Borussia Dortmund 2-3 Werder Bremen: Key talking points

Edin Terzic. (Photo by Christof Koepsel/Getty Images)
Edin Terzic. (Photo by Christof Koepsel/Getty Images) /
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Julian Brandt celebrates his goal (Photo by SASCHA SCHUERMANN/AFP via Getty Images)
Julian Brandt celebrates his goal (Photo by SASCHA SCHUERMANN/AFP via Getty Images) /

Passing inefficiency continues to plague Dortmund both offensively and defensively

Starting off with the most glaring of errors on display, Borussia Dortmund’s passing on both ends of the pitch was relatively abysmal. Many of the players on the field found it hard to connect with each other and threaten Bremen in the box.

In terms of chances created, of the handful in the first half, only two come to mind as instances of play that looked promising. Of these two, the only one of note resulted in Julian Brandt’s opening goal at the end of the first half.

Even though Brandt was the first Dortmund player to breathe life into the team’s performance, he was also one of the key figures at fault for much of what was going wrong up front. He continued to display lapses in awareness and passing ability that left many counter attacking opportunities begging. Be it losing possession or wayward crosses, Brandt’s performance felt marred despite his goal.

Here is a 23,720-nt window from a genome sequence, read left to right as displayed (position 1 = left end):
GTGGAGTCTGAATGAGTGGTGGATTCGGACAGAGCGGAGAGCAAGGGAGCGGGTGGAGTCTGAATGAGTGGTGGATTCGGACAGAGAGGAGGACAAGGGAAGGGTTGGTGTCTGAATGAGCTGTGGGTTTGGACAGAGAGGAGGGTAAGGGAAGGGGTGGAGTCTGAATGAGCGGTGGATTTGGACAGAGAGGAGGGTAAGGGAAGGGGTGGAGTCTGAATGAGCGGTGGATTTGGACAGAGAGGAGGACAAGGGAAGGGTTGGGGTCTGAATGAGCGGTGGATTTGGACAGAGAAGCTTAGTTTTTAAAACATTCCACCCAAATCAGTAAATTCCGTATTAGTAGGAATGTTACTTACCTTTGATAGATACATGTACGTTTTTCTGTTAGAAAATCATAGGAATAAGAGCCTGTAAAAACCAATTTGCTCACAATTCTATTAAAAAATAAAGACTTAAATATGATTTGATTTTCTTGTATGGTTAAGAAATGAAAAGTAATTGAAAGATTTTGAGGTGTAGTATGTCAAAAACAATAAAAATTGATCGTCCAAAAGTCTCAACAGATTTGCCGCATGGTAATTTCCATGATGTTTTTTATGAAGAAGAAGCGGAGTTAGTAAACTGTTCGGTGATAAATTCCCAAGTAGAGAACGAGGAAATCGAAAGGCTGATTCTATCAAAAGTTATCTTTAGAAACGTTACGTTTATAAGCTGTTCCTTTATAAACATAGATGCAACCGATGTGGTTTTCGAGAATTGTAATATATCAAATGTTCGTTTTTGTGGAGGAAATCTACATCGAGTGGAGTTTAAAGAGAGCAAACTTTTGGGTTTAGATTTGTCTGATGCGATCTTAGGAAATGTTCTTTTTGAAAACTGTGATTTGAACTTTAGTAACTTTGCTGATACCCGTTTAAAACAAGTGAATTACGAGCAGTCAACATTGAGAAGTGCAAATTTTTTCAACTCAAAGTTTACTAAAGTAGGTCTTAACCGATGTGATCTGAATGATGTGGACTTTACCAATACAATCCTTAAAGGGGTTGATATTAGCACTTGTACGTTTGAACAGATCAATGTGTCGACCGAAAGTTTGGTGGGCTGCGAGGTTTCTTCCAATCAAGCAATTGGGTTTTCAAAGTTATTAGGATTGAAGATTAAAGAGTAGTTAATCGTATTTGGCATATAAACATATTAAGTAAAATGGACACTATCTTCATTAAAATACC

Brandt of course was not alone in this. Marco Reus was also guilty of holding onto the ball too long in certain instances of play, allowing Bremen to regain their shape and put an end to any threat the attack in question may have posed.

On the defensive end, poor clearances and lapses in concentration put Dortmund under unnecessary pressure. BVB fans bore witness to lapses from players like Jude Bellingham, who is usually one of the sharpest players on the field, which played into Bremen’s hands and allowed them to score from opportunities that perhaps would’ve been avoided otherwise had the players shown more awareness at the back.